Year of 4E: Boons
The next two entries into the Year of 4th Edition are linked as rewards which could be given to players. Today we cover an alternative form of player reward: the boon. I absolutely loved the concept as a way to reward players without just slapping more treasure around. Let’s talk about this ephemeral thing.
The Concept Itself
Okay before we even get into the mechanical thing that was a divine boon in 4E, let’s just cover the concept. The boon is a reward which can be given to players that isn’t a sword or armor or wondrous item. It isn’t worth money and you cannot trade it in for something else. A boon is a mechanical bonus or neat ability that becomes a part of you, much like a new power or feat. It is inherent to your being once you get it. Provide service to a powerful god and you might be rewarded with such a useful boon, something that cannot easily be taken away from you.
Now that you know the idea behind it let’s get the fact that there are gold piece values associated with them. That is inherent to the system of 4th Edition. It is what the whole reward system is centered around: level and value. Without it there is a slight breakdown of design, but that is neither here nor there. These things also come in a tiered form, common for 4E stuff so that the rules can contain compact rules for 30 levels of play with possibly similar items throughout.
The important part of boons is that they provide a lot of different powers that are often only found within wondrous boots, belts, and the like. Teleportation, defense, more magical spells, healing. All of these can be found within the boons of 4th Edition. And, on top of this, there are legendary boons which grant huge benefits to any character type. For example the Silver Hands of Power allow you to maintain a daily ability if you roll a critical when using it, incredible for healers or tanks or casters.
One of the things I absolutely loved about the divine boon was how malleable it was at the table. It could be a reward multiple times over without having to work too hard on the story. Because these things get more powerful at higher levels, it is easy to reward players later by granting them an upgrade to the boon. Sure this can be done for any item, but for narrative purpose there is almost nothing keeping you from a deity beefing up that power at any moment.
More than that, these things are easily taken away. Items must be stolen or destroyed or lost. The boon can be revoked by the power that granted it. Why would they do that? What did you do to deserve it? These are wonderful story threads that you can include in game when you need or want. This becomes especially powerful when you consider games that concern the gods greatly or have divine characters that might worry their powers get taken away entirely if they aren’t careful.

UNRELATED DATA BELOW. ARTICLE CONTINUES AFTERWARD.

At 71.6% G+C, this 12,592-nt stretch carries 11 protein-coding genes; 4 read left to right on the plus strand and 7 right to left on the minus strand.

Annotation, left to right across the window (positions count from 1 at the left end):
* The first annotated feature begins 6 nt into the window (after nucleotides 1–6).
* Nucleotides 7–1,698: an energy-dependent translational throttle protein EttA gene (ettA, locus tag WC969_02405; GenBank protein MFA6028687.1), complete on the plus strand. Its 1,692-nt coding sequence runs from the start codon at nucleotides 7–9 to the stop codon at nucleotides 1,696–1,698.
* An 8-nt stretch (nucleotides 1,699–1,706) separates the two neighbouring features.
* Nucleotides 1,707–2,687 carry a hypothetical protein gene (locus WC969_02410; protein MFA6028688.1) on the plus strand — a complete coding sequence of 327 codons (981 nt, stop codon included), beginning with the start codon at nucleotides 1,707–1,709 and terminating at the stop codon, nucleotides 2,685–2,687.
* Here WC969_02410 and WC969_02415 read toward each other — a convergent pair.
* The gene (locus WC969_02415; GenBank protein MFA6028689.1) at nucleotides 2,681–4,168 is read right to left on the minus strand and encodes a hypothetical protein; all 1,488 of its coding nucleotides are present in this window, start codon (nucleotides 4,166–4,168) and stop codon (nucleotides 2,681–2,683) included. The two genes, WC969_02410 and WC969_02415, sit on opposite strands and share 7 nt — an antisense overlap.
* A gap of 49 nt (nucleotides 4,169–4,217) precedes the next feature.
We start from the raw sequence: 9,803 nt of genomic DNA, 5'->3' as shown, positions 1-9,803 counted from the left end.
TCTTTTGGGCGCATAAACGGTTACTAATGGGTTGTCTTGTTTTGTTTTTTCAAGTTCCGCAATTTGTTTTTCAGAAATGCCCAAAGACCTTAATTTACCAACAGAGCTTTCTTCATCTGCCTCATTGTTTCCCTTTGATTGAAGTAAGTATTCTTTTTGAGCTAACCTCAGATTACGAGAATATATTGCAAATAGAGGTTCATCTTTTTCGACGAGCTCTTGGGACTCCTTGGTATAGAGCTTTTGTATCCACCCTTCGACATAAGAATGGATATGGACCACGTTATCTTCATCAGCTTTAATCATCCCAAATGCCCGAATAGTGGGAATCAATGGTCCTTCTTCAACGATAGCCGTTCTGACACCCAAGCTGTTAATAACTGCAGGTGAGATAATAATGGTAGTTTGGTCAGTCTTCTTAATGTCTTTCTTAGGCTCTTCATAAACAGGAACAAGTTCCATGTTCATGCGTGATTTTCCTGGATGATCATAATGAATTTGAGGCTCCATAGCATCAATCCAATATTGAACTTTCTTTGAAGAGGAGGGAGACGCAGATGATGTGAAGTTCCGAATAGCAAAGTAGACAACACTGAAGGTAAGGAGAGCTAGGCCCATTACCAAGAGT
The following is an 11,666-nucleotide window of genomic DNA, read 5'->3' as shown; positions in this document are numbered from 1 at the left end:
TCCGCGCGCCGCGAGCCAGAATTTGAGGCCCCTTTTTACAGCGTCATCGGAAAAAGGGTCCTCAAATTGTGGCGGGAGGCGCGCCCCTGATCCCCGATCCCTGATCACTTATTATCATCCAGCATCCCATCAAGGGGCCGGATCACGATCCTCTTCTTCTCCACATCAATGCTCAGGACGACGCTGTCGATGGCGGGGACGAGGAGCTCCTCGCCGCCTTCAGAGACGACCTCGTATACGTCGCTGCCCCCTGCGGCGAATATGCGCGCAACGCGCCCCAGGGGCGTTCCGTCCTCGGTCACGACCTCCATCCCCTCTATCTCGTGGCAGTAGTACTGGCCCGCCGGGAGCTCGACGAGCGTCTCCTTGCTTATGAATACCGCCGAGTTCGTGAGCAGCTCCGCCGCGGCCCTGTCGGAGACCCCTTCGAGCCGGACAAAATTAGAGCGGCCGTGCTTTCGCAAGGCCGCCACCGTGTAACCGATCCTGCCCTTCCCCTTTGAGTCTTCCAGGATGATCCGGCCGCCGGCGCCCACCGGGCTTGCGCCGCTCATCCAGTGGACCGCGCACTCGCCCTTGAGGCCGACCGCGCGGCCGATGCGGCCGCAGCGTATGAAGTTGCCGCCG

Disappointingly Easily Incorporated
Okay, look. I know that the team spent a lot of time working on 5th Edition. I know that they wanted to get away from all the aspects of 4E that people didn’t like. I also know that in the DMG there is a small section on alternate rewards, including boons…I mean blessings! But this is preciously short and disappointing. I would have liked them to embrace the concept more fully, incorporating the idea of boons as rewards to help manage giving out treasure without the book keeping that comes with a burden of attunement.
Don’t take this the wrong way, I love what they stick in here! Charms are a clever thing as well! But honestly 5 more pages would have made a world of difference. I want to see blessings that grant characters extra hit dice that scales with levels, free cantrip or cantrip-adjacent powers (they even already scale!), or even free extra spell slots. There is SO MUCH ROOM for this kind of thing without even just emulating something like the cloak of the manta as an inherent thing.
What Can We Do?
The solution is pretty simple. Let’s go ahead and assume that we want to include such things in our game but don’t want to work too hard. The easiest thing is take wondrous items that don’t need to be attuned and turn them into boons, no item needed. Second, we can take attunement requiring items and simply consider them “higher-level” boons and remove the attunement requirement.
To get a little more complicated we can give characters a feat or part of a feat as a boon. Toughness is a wonderful boon to be granted by an entity of war to those who have pleased him! More than that it would be an incredibly appreciated reward for most players. We can also take the entirety of cantrips and each one provides a unique ability that could be granted to any character. Thaumaturgy would be quite interesting in the hands of a barbarian or paladin! We can also take low level class abilities (1st-3rd level) and slap them on characters as boon. Imagine having access to a second action surge as a fighter or having one as a wizard!
The point is the pieces are all there. The framework is easily imagined. The abilities and stats are all created. Why not formulate more definitively!?
What are your thoughts on boons? Does this appeal to you? Have you used them in old games or new games? I want to hear stories and opinions in the comments below!